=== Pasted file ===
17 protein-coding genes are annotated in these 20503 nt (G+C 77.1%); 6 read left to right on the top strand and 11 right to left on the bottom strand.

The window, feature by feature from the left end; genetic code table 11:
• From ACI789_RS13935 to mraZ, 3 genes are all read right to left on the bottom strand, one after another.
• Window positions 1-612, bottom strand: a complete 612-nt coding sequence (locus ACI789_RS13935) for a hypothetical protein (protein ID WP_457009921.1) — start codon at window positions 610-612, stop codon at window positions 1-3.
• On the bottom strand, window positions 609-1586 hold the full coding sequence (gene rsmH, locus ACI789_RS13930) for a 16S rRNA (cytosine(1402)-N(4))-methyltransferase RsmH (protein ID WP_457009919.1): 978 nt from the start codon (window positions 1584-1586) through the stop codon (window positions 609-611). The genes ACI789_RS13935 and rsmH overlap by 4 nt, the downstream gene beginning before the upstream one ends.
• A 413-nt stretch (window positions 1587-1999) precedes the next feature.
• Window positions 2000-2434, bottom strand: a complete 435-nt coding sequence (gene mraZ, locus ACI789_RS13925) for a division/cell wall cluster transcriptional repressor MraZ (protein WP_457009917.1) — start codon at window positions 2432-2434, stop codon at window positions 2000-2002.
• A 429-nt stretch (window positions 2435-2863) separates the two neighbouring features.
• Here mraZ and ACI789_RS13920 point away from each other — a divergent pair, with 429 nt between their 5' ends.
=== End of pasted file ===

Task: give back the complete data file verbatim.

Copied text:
17 protein-coding genes are annotated in these 20503 nt (G+C 77.1%); 6 read left to right on the top strand and 11 right to left on the bottom strand.

The window, feature by feature from the left end; genetic code table 11:
• From ACI789_RS13935 to mraZ, 3 genes are all read right to left on the bottom strand, one after another.
• Window positions 1-612, bottom strand: a complete 612-nt coding sequence (locus ACI789_RS13935) for a hypothetical protein (protein ID WP_457009921.1) — start codon at window positions 610-612, stop codon at window positions 1-3.
• On the bottom strand, window positions 609-1586 hold the full coding sequence (gene rsmH, locus ACI789_RS13930) for a 16S rRNA (cytosine(1402)-N(4))-methyltransferase RsmH (protein ID WP_457009919.1): 978 nt from the start codon (window positions 1584-1586) through the stop codon (window positions 609-611). The genes ACI789_RS13935 and rsmH overlap by 4 nt, the downstream gene beginning before the upstream one ends.
• A 413-nt stretch (window positions 1587-1999) precedes the next feature.
• Window positions 2000-2434, bottom strand: a complete 435-nt coding sequence (gene mraZ, locus ACI789_RS13925) for a division/cell wall cluster transcriptional repressor MraZ (protein WP_457009917.1) — start codon at window positions 2432-2434, stop codon at window positions 2000-2002.
• A 429-nt stretch (window positions 2435-2863) separates the two neighbouring features.
• Here mraZ and ACI789_RS13920 point away from each other — a divergent pair, with 429 nt between their 5' ends.